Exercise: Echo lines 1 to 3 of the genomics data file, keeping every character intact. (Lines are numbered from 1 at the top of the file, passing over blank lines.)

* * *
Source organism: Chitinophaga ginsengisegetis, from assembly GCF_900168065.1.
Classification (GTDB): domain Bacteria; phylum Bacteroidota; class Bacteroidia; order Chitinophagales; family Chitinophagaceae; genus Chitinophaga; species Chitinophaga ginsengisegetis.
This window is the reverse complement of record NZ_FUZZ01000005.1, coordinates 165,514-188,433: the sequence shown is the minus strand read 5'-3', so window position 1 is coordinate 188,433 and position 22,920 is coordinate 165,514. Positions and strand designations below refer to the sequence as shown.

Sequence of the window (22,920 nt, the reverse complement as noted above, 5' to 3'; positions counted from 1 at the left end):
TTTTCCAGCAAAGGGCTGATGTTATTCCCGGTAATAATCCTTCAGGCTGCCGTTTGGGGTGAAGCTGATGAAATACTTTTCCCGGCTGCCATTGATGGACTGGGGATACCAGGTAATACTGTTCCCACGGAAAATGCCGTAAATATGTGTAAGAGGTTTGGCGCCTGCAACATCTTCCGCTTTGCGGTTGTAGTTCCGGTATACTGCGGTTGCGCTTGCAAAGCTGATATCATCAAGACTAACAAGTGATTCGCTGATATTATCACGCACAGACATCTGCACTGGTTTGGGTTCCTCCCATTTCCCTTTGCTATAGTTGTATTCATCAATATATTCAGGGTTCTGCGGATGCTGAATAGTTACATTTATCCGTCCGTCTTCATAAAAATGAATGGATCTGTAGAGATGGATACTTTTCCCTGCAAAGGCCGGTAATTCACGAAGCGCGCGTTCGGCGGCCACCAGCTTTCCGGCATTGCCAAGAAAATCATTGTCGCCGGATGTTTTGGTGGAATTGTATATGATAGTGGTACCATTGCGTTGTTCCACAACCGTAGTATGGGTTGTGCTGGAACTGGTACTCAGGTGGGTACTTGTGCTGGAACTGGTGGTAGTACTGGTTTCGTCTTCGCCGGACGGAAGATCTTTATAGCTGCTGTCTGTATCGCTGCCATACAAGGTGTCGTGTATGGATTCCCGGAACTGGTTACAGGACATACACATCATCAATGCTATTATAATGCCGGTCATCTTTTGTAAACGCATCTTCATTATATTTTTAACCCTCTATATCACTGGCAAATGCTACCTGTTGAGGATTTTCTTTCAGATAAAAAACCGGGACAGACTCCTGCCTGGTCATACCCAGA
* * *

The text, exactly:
Source organism: Chitinophaga ginsengisegetis, from assembly GCF_900168065.1.
Classification (GTDB): domain Bacteria; phylum Bacteroidota; class Bacteroidia; order Chitinophagales; family Chitinophagaceae; genus Chitinophaga; species Chitinophaga ginsengisegetis.
This window is the reverse complement of record NZ_FUZZ01000005.1, coordinates 165,514-188,433: the sequence shown is the minus strand read 5'-3', so window position 1 is coordinate 188,433 and position 22,920 is coordinate 165,514. Positions and strand designations below refer to the sequence as shown.